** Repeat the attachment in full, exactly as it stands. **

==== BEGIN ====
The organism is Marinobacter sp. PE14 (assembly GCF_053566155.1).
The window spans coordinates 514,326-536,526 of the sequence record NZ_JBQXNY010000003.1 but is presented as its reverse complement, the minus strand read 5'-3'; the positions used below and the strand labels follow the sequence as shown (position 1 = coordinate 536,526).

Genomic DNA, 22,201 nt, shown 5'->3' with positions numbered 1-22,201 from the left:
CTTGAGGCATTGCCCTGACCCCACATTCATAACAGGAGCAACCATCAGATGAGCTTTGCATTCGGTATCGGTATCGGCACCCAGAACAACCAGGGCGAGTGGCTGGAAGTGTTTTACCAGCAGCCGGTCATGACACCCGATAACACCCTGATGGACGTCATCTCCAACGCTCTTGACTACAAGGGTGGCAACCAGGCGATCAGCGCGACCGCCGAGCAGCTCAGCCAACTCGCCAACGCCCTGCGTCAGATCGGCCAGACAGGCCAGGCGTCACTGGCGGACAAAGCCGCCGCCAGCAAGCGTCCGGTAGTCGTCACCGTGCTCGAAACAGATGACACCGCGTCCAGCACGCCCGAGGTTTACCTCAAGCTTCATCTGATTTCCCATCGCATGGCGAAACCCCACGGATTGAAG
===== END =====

The organism is Marinobacter sp. PE14 (assembly GCF_053566155.1).
The window spans coordinates 514,326-536,526 of the sequence record NZ_JBQXNY010000003.1 but is presented as its reverse complement, the minus strand read 5'-3'; the positions used below and the strand labels follow the sequence as shown (position 1 = coordinate 536,526).

Genomic DNA, 22,201 nt, shown 5'->3' with positions numbered 1-22,201 from the left:
CTTGAGGCATTGCCCTGACCCCACATTCATAACAGGAGCAACCATCAGATGAGCTTTGCATTCGGTATCGGTATCGGCACCCAGAACAACCAGGGCGAGTGGCTGGAAGTGTTTTACCAGCAGCCGGTCATGACACCCGATAACACCCTGATGGACGTCATCTCCAACGCTCTTGACTACAAGGGTGGCAACCAGGCGATCAGCGCGACCGCCGAGCAGCTCAGCCAACTCGCCAACGCCCTGCGTCAGATCGGCCAGACAGGCCAGGCGTCACTGGCGGACAAAGCCGCCGCCAGCAAGCGTCCGGTAGTCGTCACCGTGCTCGAAACAGATGACACCGCGTCCAGCACGCCCGAGGTTTACCTCAAGCTTCATCTGATTTCCCATCGCATGGCGAAACCCCACGGATTGAAG